Renewable power stocks have been outperforming fossil fuels in US and European markets over the past ten years, according to recent research by Imperial College London in partnership with the International Energy Agency.
Some investors in the green markets were concerned the weak oil price would hit sustainability investments during the pandemic, but the stocks have held up well.
The cost of renewable energy projects, and the related electricity supply, continue to drop, while the biggest losers of market share in electricity supply have been fossil fuel firms.
According to Jon Forster, a fund manager at investment trust Impax Environmental Market PLC (LON:IEM), the crisis has reminded the world of the importance of sustainability.
“The current pandemic has served to highlight many of the existential issues that Impax has highlighted over the years, such as the breakdown in the food supply change and strain on digital/ technology,” he said.
“COVID-19 has provided us with real-life insight into the potential risks facing us as we transition to a more sustainable economy.”
However, the attention has now shifted almost entirely on the pandemic, with investors and policymakers leaving short-term environmental issues behind.
Bruce Jenkyn-Jones, co-head of listed equities and executive director at Impax, told Proactive that postponing the United Nations Climate Change Conference, initially scheduled for November, was a strong signal that the focus is now on COVID-19.
However, he noted that lockdowns worldwide have reduced pollution and driving, making many people appreciate the value of a cleaner environment.
Moreover, investors have realised that those theoretical risks mentioned in business strategies can and do actually occur and the impact can be devastating.
“What governments, policymakers, investment managers and companies will recognise coming out of this [crisis] is that climate change is potentially the next big risk that needs to be dealt with,” said Jenkyn-Jones.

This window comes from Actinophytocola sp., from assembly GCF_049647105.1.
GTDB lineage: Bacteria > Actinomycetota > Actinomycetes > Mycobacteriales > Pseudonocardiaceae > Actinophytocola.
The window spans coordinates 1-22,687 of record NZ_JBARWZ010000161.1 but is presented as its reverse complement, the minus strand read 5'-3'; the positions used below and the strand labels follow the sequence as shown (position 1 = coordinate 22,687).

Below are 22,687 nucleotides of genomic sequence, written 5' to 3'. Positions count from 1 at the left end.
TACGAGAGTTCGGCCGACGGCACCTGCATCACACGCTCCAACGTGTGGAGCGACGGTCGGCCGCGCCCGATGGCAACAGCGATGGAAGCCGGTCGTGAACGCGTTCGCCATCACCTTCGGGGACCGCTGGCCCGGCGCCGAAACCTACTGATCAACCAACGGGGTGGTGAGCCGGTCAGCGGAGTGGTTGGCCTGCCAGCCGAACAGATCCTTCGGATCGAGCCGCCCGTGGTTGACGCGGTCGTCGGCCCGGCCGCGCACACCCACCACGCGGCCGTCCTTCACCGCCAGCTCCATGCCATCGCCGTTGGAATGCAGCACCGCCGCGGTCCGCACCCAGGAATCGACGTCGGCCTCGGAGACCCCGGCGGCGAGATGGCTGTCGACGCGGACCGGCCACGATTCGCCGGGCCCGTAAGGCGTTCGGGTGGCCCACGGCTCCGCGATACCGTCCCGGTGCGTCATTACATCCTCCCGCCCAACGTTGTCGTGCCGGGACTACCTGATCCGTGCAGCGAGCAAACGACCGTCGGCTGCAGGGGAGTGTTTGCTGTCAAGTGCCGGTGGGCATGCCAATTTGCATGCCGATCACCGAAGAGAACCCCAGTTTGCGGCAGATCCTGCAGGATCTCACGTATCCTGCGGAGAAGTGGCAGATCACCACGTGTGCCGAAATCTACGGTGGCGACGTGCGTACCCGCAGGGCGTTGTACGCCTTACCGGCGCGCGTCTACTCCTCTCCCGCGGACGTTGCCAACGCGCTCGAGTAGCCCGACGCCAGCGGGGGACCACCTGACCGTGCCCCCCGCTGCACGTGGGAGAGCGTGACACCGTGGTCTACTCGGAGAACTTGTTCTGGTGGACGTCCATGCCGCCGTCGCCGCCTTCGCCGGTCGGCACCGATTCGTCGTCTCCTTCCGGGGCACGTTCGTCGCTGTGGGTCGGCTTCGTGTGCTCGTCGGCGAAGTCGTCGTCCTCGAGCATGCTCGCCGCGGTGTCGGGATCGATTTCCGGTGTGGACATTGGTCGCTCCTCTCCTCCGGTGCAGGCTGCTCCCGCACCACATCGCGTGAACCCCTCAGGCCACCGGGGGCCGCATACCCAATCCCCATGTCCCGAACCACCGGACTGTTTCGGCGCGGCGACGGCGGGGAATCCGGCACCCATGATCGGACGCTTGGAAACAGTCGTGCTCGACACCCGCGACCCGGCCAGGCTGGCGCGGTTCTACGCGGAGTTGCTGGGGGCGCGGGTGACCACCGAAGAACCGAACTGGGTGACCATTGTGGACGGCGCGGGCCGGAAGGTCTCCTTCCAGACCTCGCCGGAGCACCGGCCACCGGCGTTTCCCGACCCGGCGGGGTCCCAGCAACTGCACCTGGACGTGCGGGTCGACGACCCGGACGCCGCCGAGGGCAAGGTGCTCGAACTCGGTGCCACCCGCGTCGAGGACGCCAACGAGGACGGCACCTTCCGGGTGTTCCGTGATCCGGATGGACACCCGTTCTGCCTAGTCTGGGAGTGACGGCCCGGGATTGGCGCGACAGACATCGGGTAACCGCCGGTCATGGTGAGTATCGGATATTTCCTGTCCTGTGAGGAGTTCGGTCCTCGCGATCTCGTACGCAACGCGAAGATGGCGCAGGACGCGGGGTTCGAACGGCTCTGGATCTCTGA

Impax invests in ‘pure-play’ companies, which derive at least half of their revenue from environmental products or services in green markets.
Although sustainable and environmental, social and corporate governance (ESG) stocks have outperformed during the crisis, Impax was initially affected by its focus on small caps.
The FTSE 250-listed fund has outperformed its mid-cap peers during the crisis: while in mid-March Impax had dropped by 32% compared to January levels, the wider index was down 42%.
Now, Impax has recouped and is trading at a 5% discount in the year to date, while the FTSE 250 is still down 21%.
Impax Environmental, which has £750mln worth of assets for net asset value of 303.49p, has a dividend yield of 1%.
The current top two investees are software developer PTC and forestry investment trust Rayonier. It holds 2.8% shares in both.
During the crisis, Impax managers have been assessing the portfolio to understand whether its investees have enough resources to get through the crisis.
They noted that smaller companies, especially those with exposure in cyclical markets such as automotive and construction, have suffered from market disruption and uncertainty.
Essential services, renewables and business producing recurring revenues have instead done better.
The market volatility might offer opportunities to invest in new companies with interesting valuations.
Impax has been looking at opportunities at a stock-specific level, adding investments in water filtration and electric bicycle companies, and reducing its holding in a supplier to equipment to the metro and rail system in China.
“As we see stimulus programmes coming out around the world, many of them may well have a focus on the sort of markets we are interested in, particularly in the EU where they have already announced €500bn grants for the green market,” Jenkyn-Jones told Proactive.
“The combination of fiscal and monetary initiatives by the governments has drawn a line under the market… We feel it is well supported.”
What we will see
In the longer term, Impax expects food supply reorganisation to drive growth in sustainable food, agriculture and testing markets.
There will also be more attention on the importance of clean air, with growth in pollution control systems, as well as water treatment.
Workplace and travel changes are likely to favour digitalisation and electrification in transport, industry and construction, while public transportation and commercial property could be at risk.
Products that will help the world to adapt to climate change, such as power grids that are more resilient in extreme weather events, are also a favoured area for Impax.
“With the global economy under incredible strain, the world will look to those companies which emerge from the crisis in a strong position and the reasons why they have steered a course through,” Forster concluded.
Shares were trading at 312.17p on Tuesday at noon, for a market capitalisation of £744mln.